Friday, May 22, 2009

A slightly better operating system philosophy than UNIX

Please note that this is a conceptual joke.

In the spirit of ideas like this, I'd like to outline an entirely new operating system philosophy.

It's based on the following concepts:

  • Everything is an email. All user data, and peripherals are accessible only through POP3 and SMTP daemons built into the operating system, sorted in different accounts depending on their tasks.

  • No program has any particular task it does very well, but all of them can send or receive emails. The latter is in fact a prerequisite to be called a 'program'.

  • When you start a program, it gets an account in the mail system. This is the only means of IPC.

  • The GUI is also managed with emails. It is server based like X11, except it's wrapped in email protocols. A program wanting to change it's title would for example send an email to the GUI server asking for it to do so.

  • The default command line shell is a mail client of user choice. The default is crude, reminiscent of a raw telnet session to an SMTP server, but other options such as mutt, pine or emacs (reduced to it's mail-manipulation capabilities only) are also available.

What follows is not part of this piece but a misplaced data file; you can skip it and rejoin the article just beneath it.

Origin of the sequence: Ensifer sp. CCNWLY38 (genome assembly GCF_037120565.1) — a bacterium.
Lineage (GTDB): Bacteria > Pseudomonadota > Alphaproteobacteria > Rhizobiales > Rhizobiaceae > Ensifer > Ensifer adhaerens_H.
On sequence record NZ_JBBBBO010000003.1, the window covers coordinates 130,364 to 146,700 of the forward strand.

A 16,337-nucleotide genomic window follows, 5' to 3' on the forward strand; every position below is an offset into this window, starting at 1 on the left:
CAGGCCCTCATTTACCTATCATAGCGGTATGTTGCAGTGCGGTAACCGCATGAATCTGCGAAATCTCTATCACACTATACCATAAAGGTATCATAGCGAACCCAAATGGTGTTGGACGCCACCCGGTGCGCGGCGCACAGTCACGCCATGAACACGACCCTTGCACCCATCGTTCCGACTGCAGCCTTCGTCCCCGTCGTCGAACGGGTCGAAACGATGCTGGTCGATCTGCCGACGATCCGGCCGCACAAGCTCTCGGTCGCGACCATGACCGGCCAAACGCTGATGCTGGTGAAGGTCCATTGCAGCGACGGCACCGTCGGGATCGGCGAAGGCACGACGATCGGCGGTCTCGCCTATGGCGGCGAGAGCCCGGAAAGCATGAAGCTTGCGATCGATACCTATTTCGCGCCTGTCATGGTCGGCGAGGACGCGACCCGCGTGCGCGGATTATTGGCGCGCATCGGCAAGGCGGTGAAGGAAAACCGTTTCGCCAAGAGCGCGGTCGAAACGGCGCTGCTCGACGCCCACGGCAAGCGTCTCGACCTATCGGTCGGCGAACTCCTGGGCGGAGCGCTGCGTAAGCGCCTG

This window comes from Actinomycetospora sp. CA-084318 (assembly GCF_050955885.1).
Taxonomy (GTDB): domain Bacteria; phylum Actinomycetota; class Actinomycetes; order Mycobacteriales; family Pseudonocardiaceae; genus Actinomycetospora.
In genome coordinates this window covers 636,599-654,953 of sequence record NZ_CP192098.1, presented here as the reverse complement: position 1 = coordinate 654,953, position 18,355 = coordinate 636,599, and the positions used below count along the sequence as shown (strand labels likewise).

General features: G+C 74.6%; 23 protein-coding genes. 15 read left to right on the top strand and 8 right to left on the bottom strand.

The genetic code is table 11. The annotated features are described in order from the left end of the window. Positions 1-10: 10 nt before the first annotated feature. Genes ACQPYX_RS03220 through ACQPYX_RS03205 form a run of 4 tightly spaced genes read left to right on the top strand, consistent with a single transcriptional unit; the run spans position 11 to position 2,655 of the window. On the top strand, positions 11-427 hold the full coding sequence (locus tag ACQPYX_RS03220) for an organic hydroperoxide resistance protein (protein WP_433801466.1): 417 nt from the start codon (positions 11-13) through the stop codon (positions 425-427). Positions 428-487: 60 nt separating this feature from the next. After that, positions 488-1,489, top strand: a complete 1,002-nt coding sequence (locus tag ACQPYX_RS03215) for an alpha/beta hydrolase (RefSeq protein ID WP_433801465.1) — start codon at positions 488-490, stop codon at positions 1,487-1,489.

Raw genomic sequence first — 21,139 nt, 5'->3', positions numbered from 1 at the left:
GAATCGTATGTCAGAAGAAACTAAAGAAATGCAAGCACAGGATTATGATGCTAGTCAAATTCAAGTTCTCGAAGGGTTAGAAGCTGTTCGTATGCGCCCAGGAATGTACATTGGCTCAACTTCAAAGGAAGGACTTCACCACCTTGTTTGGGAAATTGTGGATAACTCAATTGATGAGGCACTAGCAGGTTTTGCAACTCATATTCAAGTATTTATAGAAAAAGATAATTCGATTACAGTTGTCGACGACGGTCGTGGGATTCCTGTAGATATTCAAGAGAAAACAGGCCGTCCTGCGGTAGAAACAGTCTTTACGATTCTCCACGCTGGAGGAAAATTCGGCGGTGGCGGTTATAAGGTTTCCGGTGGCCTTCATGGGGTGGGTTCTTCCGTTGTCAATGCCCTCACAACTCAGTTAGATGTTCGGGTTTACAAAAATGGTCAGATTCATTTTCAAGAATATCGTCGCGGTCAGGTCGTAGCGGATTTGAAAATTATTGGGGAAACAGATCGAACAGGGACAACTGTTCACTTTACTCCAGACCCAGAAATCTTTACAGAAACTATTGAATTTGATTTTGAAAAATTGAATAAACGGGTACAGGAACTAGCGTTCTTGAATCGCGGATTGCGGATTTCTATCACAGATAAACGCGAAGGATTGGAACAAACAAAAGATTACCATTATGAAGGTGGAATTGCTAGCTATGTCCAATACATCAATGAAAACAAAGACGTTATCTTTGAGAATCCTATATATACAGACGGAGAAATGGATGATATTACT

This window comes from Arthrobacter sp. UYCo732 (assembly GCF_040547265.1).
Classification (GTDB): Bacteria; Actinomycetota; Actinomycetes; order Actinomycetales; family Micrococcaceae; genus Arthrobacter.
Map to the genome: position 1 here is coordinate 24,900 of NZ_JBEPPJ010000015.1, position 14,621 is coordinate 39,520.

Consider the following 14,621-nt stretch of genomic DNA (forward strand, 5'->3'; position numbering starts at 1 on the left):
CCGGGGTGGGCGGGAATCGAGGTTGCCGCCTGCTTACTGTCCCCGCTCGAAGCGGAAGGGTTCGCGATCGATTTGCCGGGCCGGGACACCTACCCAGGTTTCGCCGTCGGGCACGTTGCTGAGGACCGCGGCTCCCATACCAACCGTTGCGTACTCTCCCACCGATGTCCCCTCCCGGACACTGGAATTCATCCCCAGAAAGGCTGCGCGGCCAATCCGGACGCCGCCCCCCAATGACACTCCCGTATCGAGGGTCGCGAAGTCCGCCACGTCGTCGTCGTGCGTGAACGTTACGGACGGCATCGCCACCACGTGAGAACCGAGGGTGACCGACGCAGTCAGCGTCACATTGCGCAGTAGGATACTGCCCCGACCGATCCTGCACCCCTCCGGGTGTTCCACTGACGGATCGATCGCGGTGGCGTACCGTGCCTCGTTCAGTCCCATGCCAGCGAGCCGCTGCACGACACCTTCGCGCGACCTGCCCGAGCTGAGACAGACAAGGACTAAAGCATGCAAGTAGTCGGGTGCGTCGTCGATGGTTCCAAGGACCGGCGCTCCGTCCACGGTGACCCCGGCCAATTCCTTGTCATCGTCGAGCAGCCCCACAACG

Example: How to write a Hello World program in C, compile it, and run it.


MAIL: Compose
TO: code@filesystem
TITLE: hello-world.c

#include <mailos.h>

int main(int argc, char* argv[]) {
/* To be a program, it must by definition be able to deal with emails */
mail_client_initialize(argv[0]);
mail* mail_create("output");
mprintf(mail, "Hello World!\n");
mail_inbox_add(mail);
mail_destroy(mail);

return EXIT_SUCCESS;
}
-- END

MAIL: Compose
TO: process-starter@system
TITLE: compiler
--END

MAIL: LOGIN
SERVER: filesystem
USER: code
LOGGED IN

CODE: FORWARD
WHAT: hello-world.c
WHERE: compiler@processes
CODE: LOGOUT

MAIL: Compose
TO: process-starter@system
TITLE: a.out
--END
Hello World!

MAIL:


The possibilities are endless: Spam mail can be used to generate entropy for the random number generator, and system backup could rely on gmail. Clusters could be managed with mailing lists.

3 comments:

  1. What you speak of exists; it's called emacs. Stay tuned for the next iteration which will be called 'Skynet'.

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  2. It really is a quite disturbing coincidence that EMACS just happens to be written in LISP, which is like -the- go-to language for artificial intelligence.

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